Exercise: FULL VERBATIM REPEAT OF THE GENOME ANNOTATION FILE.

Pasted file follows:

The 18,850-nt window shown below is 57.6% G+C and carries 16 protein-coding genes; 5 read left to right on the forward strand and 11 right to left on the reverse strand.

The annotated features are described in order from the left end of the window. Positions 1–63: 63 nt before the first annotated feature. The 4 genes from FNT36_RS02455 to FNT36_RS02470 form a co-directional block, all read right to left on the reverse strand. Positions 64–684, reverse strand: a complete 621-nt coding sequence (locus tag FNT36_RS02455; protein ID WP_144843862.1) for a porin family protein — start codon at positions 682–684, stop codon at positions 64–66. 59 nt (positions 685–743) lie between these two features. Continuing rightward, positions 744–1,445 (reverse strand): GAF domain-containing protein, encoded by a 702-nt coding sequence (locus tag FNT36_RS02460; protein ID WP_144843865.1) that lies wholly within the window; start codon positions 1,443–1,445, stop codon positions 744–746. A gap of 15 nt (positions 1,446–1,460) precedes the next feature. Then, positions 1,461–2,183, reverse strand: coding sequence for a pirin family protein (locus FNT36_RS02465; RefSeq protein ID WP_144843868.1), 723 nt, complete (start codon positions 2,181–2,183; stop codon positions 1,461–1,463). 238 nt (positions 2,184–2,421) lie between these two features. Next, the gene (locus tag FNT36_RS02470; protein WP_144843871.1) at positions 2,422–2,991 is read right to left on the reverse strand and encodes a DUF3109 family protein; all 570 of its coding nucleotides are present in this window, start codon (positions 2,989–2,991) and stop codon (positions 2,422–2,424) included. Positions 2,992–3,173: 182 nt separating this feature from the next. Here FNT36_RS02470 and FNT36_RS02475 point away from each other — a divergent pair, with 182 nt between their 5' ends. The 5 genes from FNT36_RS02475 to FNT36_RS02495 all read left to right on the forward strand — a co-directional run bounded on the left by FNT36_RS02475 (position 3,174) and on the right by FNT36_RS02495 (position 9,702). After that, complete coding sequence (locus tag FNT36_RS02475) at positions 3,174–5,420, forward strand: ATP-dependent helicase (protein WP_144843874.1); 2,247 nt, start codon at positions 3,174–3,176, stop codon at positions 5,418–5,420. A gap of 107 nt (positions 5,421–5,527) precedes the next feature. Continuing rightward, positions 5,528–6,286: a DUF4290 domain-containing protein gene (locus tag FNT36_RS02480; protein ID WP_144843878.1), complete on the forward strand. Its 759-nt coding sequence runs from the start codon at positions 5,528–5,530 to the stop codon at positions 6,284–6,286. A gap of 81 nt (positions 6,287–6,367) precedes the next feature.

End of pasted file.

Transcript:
The 18,850-nt window shown below is 57.6% G+C and carries 16 protein-coding genes; 5 read left to right on the forward strand and 11 right to left on the reverse strand.

The annotated features are described in order from the left end of the window. Positions 1–63: 63 nt before the first annotated feature. The 4 genes from FNT36_RS02455 to FNT36_RS02470 form a co-directional block, all read right to left on the reverse strand. Positions 64–684, reverse strand: a complete 621-nt coding sequence (locus tag FNT36_RS02455; protein ID WP_144843862.1) for a porin family protein — start codon at positions 682–684, stop codon at positions 64–66. 59 nt (positions 685–743) lie between these two features. Continuing rightward, positions 744–1,445 (reverse strand): GAF domain-containing protein, encoded by a 702-nt coding sequence (locus tag FNT36_RS02460; protein ID WP_144843865.1) that lies wholly within the window; start codon positions 1,443–1,445, stop codon positions 744–746. A gap of 15 nt (positions 1,446–1,460) precedes the next feature. Then, positions 1,461–2,183, reverse strand: coding sequence for a pirin family protein (locus FNT36_RS02465; RefSeq protein ID WP_144843868.1), 723 nt, complete (start codon positions 2,181–2,183; stop codon positions 1,461–1,463). 238 nt (positions 2,184–2,421) lie between these two features. Next, the gene (locus tag FNT36_RS02470; protein WP_144843871.1) at positions 2,422–2,991 is read right to left on the reverse strand and encodes a DUF3109 family protein; all 570 of its coding nucleotides are present in this window, start codon (positions 2,989–2,991) and stop codon (positions 2,422–2,424) included. Positions 2,992–3,173: 182 nt separating this feature from the next. Here FNT36_RS02470 and FNT36_RS02475 point away from each other — a divergent pair, with 182 nt between their 5' ends. The 5 genes from FNT36_RS02475 to FNT36_RS02495 all read left to right on the forward strand — a co-directional run bounded on the left by FNT36_RS02475 (position 3,174) and on the right by FNT36_RS02495 (position 9,702). After that, complete coding sequence (locus tag FNT36_RS02475) at positions 3,174–5,420, forward strand: ATP-dependent helicase (protein WP_144843874.1); 2,247 nt, start codon at positions 3,174–3,176, stop codon at positions 5,418–5,420. A gap of 107 nt (positions 5,421–5,527) precedes the next feature. Continuing rightward, positions 5,528–6,286: a DUF4290 domain-containing protein gene (locus tag FNT36_RS02480; protein ID WP_144843878.1), complete on the forward strand. Its 759-nt coding sequence runs from the start codon at positions 5,528–5,530 to the stop codon at positions 6,284–6,286. A gap of 81 nt (positions 6,287–6,367) precedes the next feature.